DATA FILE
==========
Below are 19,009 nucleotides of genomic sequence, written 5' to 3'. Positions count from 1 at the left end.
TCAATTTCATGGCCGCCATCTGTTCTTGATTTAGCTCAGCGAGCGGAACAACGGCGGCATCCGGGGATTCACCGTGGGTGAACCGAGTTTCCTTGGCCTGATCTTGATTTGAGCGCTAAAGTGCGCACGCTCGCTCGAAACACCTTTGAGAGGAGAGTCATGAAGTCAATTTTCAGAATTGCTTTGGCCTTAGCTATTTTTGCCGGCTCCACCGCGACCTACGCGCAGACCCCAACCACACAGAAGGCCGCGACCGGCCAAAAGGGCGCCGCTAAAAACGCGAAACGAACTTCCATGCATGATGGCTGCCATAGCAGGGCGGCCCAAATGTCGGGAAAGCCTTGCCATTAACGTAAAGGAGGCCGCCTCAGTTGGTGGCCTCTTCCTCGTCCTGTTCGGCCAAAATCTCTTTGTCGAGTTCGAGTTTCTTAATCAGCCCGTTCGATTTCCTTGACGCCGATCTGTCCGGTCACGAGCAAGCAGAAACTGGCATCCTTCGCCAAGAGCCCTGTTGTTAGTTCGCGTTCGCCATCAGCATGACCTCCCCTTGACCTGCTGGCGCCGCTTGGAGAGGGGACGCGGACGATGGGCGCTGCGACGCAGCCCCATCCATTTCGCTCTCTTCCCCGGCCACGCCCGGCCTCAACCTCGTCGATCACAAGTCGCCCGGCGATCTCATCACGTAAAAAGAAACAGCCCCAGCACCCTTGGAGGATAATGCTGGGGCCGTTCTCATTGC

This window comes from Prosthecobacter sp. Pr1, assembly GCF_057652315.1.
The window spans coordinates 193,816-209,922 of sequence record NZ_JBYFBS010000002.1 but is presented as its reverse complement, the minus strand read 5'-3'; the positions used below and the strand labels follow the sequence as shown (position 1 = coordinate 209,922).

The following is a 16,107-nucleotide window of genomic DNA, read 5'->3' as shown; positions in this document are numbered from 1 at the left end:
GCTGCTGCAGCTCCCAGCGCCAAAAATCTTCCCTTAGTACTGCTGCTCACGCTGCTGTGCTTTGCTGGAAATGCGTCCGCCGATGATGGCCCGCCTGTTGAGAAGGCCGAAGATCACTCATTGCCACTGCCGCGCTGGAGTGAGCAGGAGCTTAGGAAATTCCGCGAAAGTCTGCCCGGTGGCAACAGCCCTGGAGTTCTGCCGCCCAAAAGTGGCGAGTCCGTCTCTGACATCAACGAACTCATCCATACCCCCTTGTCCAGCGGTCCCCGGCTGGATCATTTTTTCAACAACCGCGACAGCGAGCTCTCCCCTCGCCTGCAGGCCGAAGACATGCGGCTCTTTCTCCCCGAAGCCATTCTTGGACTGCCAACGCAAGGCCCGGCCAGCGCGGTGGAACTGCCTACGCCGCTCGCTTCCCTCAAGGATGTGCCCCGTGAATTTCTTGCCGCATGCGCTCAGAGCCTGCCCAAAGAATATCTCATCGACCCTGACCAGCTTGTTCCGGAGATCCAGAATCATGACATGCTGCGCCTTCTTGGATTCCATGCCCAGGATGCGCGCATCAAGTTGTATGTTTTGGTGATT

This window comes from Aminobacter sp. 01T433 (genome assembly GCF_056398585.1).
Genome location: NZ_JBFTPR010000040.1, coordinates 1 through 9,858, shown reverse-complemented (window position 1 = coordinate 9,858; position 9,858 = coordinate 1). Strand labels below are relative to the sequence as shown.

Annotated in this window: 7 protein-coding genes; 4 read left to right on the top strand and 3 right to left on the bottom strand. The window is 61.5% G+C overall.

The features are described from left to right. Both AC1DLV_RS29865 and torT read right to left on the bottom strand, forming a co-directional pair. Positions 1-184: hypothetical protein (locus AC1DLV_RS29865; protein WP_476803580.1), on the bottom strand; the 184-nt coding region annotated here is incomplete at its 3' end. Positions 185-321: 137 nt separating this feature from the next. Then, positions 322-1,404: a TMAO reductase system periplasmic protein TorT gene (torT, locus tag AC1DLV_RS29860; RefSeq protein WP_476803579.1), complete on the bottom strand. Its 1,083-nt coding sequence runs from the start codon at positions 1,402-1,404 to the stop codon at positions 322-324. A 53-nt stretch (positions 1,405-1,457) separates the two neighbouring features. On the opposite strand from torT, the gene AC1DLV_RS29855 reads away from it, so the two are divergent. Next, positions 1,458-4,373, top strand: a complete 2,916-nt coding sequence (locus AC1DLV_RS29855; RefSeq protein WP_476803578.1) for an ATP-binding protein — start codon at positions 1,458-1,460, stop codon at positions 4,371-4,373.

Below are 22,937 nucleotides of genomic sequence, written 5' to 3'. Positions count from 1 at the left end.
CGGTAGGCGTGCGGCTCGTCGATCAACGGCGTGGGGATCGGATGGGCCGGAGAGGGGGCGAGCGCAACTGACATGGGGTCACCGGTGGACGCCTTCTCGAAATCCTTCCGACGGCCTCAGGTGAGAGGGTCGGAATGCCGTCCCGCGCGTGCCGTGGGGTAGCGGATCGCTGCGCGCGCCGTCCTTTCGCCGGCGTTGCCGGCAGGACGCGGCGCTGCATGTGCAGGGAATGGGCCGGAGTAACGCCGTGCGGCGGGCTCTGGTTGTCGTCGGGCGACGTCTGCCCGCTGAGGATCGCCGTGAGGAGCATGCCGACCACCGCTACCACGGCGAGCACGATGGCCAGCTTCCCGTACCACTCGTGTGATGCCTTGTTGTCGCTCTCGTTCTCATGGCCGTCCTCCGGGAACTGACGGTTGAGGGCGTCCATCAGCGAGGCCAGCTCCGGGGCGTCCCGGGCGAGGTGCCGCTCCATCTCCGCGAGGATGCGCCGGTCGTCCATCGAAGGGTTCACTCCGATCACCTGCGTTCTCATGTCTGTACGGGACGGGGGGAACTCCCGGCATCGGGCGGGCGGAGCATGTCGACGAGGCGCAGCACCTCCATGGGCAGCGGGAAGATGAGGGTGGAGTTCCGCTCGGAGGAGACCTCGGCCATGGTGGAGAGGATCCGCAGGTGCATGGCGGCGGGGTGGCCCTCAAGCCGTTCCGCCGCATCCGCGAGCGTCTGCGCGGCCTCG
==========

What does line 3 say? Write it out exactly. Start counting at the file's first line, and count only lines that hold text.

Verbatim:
This window comes from Prosthecobacter sp. Pr1, assembly GCF_057652315.1.